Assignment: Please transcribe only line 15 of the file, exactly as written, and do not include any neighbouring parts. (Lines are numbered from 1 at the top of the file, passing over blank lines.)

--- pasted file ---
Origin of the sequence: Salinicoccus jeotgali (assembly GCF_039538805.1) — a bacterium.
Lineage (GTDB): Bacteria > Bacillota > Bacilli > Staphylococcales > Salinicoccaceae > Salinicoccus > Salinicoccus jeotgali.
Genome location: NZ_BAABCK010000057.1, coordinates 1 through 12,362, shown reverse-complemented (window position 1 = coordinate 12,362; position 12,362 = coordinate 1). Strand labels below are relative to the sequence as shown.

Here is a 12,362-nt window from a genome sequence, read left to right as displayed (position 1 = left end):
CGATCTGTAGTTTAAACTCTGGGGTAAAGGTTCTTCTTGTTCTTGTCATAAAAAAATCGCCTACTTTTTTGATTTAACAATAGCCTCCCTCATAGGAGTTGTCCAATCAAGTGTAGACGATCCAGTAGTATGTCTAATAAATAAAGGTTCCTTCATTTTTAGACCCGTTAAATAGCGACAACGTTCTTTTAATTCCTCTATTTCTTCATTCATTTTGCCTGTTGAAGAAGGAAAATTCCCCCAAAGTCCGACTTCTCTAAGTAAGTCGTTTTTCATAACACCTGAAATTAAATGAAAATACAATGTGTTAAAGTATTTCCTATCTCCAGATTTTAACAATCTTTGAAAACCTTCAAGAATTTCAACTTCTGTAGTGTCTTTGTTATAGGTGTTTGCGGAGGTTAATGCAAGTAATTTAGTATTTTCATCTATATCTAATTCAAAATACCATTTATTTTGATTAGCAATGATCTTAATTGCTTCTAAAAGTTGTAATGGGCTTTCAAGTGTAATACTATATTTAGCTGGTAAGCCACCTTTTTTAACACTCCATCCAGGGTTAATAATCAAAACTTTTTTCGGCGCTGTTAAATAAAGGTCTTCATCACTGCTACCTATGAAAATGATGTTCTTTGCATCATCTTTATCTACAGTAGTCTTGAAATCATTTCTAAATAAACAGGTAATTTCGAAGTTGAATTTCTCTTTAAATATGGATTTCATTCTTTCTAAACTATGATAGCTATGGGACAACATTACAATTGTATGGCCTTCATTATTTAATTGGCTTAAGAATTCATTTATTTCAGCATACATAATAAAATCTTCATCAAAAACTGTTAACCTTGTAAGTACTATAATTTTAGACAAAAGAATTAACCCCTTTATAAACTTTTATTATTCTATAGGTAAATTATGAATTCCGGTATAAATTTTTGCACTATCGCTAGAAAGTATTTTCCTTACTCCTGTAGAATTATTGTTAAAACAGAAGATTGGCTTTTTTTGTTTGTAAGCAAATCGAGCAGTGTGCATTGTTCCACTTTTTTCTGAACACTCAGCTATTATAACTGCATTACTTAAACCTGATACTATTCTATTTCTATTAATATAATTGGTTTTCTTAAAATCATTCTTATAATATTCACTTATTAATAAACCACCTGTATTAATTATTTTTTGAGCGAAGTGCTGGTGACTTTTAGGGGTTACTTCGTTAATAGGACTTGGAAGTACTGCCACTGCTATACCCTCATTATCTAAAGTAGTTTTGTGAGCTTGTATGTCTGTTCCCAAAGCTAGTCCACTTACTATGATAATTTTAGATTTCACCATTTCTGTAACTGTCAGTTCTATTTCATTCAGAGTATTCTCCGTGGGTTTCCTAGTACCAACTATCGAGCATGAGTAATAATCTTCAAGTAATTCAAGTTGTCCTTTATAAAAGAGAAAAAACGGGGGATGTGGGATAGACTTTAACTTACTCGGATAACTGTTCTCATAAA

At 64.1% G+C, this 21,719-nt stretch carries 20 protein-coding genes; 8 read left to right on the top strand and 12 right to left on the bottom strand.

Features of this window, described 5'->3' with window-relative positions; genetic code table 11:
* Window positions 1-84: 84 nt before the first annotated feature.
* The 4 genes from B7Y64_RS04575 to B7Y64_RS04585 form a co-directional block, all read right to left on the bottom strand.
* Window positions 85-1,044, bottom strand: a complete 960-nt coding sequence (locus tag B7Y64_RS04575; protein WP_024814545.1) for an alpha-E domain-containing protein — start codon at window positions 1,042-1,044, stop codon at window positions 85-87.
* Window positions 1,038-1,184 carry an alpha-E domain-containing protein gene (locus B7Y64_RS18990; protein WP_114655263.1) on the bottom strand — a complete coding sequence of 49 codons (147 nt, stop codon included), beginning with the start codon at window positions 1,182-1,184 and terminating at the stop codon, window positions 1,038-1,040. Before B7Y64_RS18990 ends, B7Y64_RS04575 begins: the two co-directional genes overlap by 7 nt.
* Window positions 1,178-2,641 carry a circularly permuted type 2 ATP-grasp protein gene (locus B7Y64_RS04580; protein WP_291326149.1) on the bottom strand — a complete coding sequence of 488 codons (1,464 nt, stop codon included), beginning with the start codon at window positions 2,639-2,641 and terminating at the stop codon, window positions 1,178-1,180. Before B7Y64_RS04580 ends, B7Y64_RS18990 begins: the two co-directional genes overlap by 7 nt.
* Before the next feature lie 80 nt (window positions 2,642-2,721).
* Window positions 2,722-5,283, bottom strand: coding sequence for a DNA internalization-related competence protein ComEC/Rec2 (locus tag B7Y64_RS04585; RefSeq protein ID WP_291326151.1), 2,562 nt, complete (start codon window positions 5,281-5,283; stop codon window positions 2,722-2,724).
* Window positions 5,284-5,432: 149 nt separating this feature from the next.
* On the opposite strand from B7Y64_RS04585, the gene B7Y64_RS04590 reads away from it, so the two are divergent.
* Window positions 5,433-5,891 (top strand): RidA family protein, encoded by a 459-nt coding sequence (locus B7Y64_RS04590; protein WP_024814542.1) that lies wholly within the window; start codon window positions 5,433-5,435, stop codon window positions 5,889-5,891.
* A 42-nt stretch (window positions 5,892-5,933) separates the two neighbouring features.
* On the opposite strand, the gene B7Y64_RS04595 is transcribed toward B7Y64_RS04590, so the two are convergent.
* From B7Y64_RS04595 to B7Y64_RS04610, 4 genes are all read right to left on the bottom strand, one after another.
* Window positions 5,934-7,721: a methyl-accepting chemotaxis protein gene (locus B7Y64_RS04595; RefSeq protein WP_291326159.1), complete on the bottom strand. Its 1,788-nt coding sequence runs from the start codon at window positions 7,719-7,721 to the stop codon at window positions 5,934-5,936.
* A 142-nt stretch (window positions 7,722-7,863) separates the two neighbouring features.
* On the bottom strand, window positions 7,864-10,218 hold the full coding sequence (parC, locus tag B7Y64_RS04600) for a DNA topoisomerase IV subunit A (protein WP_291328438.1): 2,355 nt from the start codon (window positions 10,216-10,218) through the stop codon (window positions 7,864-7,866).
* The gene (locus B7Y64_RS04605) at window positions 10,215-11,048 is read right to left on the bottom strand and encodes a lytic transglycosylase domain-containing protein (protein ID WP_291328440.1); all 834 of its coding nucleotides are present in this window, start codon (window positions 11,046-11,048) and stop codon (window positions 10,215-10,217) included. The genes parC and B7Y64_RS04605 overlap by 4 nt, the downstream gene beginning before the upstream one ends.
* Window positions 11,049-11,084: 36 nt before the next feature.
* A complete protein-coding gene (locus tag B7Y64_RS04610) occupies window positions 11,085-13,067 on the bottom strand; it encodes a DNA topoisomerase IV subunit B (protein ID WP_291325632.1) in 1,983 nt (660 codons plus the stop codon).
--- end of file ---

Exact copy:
* Window positions 5,284-5,432: 149 nt separating this feature from the next.